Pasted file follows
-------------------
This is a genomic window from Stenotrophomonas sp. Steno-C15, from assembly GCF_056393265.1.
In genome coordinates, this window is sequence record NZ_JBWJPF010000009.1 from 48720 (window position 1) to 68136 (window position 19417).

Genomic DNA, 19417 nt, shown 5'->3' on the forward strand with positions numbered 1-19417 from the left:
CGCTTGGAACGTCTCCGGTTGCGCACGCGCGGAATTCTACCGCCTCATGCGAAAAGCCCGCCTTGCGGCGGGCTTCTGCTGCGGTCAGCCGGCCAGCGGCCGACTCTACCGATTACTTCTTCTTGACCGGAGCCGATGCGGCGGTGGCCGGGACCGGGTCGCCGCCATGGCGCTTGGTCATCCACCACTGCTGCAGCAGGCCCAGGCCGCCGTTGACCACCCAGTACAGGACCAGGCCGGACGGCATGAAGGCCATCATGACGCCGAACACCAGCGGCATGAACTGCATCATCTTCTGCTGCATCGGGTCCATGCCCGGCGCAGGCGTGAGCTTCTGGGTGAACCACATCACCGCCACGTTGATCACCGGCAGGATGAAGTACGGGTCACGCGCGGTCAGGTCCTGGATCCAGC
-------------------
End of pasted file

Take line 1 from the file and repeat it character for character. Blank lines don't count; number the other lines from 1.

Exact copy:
This is a genomic window from Stenotrophomonas sp. Steno-C15, from assembly GCF_056393265.1.